This month’s issue of Texas Monthly marks, by our count, the sixth time the magazine has devoted a cover story to profiling the most powerful people in Texas. It’s a topic we visited in 1976 and revisited in 1987, 2005, 2011, and 2017.
But our notion of what constitutes power was, intentionally, a narrow one—we looked mostly at political power. The result was smart journalistic scorekeeping that many influential people paid attention to. But those packages offered only a partial view of what goes on in Texas and a partial view of who Texans are. You won’t be surprised to learn that most of the people we determined were powerful were white men in suits.
When we started talking about putting together another Power package, we decided to try something different. Instead of focusing on politics, we opened the door wider and thought about other sorts of power. Who, we wondered, holds cultural power: the ability to influence how people think and feel? Who holds spiritual power? Who is reshaping the way we eat, transforming our cities, revamping higher education, or bringing innovation to the business world?
Once we started thinking along those lines, we found a very different sort of list emerging, one full of men and women from various walks of life and every corner of the state, virtually all of them driven by decency and optimism. Looking at the names that populated our list, we saw a collective portrait coming into view that looked a lot like … well, a lot like Texas.
We did not, of course, ignore politics in this list. There are a handful of politicians and politician-adjacent figures represented here, and the package’s anchor piece is a deeply reported and revelatory profile of Tim Dunn, probably the most powerful political donor in Texas today. It’s a piece that would have fit just fine in our previous Power coverage. But putting Dunn in the company of a jewelry designer, an evangelical leader, and a world-class gymnast offers a much richer sense of the ways that power courses through our lives.
That said, we regard this list as a provocation, not the last word. And there are, without doubt, plenty of other people who could fit on this list. (In fact, as you click through this package, you’ll see that for the web we’ve expanded this list to a nice, round fifty people—nineteen more than appear in the print edition.) So if you have a moment and are so inclined, please exercise your own power as a reader by dropping us a line and letting us know who else you think belongs here.
The Midland oil man pushing the Republican Party into the arms of God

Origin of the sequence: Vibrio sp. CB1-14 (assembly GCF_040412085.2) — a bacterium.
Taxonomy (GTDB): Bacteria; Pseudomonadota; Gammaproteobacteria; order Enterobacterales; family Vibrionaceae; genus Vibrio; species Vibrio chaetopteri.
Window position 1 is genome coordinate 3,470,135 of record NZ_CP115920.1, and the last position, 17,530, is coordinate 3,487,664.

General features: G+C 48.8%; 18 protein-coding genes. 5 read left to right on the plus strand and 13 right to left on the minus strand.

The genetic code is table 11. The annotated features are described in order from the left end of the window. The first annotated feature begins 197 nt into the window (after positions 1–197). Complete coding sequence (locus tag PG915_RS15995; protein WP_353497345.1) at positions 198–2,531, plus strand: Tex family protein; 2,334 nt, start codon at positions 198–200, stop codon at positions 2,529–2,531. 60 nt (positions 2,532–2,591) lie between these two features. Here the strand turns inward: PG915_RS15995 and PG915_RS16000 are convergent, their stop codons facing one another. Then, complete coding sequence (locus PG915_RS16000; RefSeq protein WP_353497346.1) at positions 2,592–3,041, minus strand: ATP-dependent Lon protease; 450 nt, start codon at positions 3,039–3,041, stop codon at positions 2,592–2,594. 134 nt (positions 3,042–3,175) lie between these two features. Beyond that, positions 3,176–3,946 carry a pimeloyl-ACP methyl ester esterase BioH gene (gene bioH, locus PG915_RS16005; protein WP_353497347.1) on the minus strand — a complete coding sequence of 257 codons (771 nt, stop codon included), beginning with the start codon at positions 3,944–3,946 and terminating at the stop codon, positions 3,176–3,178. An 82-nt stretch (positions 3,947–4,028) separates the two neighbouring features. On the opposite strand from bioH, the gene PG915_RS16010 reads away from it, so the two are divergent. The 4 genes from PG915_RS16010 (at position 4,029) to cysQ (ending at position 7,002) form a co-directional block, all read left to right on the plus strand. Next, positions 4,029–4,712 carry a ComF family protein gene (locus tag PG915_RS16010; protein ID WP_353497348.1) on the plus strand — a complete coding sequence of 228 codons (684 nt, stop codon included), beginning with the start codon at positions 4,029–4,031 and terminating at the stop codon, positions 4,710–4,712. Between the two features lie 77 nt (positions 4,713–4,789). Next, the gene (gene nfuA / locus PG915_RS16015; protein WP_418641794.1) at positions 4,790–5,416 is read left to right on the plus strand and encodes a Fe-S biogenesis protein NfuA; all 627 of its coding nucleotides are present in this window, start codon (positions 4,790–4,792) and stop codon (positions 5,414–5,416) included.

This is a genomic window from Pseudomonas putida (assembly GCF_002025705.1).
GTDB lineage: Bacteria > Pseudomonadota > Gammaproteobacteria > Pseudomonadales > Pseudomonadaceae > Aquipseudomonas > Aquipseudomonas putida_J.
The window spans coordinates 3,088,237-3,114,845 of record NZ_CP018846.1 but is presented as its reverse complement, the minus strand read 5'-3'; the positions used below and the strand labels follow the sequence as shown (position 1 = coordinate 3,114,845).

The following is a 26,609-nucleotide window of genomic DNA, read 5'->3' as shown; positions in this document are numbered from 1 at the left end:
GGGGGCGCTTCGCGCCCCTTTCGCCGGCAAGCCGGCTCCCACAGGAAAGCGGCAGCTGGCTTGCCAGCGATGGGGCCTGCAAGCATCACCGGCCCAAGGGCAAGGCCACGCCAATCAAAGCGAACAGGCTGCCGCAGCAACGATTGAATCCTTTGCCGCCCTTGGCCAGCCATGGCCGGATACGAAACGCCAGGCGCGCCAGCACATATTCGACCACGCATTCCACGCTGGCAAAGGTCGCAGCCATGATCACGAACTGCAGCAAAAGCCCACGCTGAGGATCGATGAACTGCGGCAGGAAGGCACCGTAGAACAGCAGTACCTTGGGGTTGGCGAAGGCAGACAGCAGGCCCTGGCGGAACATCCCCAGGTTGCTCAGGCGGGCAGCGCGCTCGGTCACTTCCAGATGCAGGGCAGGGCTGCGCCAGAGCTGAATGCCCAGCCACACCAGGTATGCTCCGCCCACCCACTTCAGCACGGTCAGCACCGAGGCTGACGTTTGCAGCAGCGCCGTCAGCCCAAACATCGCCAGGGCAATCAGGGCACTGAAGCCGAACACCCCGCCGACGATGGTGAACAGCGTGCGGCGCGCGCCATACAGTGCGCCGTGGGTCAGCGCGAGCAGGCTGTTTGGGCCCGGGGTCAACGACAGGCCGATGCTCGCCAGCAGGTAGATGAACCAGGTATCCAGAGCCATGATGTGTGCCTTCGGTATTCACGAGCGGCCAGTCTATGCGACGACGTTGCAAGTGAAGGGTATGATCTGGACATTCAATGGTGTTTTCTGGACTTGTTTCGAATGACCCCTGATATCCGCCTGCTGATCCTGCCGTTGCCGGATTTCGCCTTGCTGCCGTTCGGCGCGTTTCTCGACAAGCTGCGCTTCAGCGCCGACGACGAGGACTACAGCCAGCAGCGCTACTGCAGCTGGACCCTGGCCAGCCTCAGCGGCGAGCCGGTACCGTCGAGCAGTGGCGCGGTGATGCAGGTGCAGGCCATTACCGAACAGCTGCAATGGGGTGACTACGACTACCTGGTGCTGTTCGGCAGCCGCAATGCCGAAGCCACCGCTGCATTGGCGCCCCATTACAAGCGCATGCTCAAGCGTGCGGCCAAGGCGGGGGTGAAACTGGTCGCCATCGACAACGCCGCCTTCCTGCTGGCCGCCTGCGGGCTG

The McAllen businessman getting politicians to pay attention to the Valley
The Austin music concert promoter programming music festivals at a time when music festivals are king
The Houston author and speaker forcing evangelical Christianity to get woke
The unemployed El Paso politician who came closer than anyone expected
The Austin venture capitalist transforming Texas into a delicious start-up hub
The Houston foundation president offering a new prescription for the health care system
The San Antonio tech entrepreneur reinventing downtown San Antonio
The Austin tech CEO championing diversity in an industry that sorely needs it
The Houston foundation co-chairs guiding philanthropy into the age of big data
The Austin designer turning the jewelry business on its ear
The Dallas civil rights attorney taking Black Lives Matter to the courtroom
The state legislators standing up for Hispanic interests at the Capitol
The Dallas university president bringing higher education to the students who need it most
The political organizers waking the “sleeping giant” of Texas politics
The Dallas CEO dragging AT&T into the twenty-first century
The Houston educator working nonstop to turn a commuter school into a world-class university
The Austin private equity titan showing Silicon Valley another way to win in the software business
The San Antonio writer mobilizing a quarter-million social media followers to advocate for social justice
The McAllen nun demonstrating the power of mercy and charity
The Houston mayor reaching across the aisle to save Texas’s biggest city
The musicians telling the world that Texas isn’t what people think it is
The Austin lawyer fighting the tea party in the name of fiscal conservatism—and winning
The Houston Astros owner assembling a world championship team that’s built to last
The Spring gymnast putting global fame in service to the #MeToo movement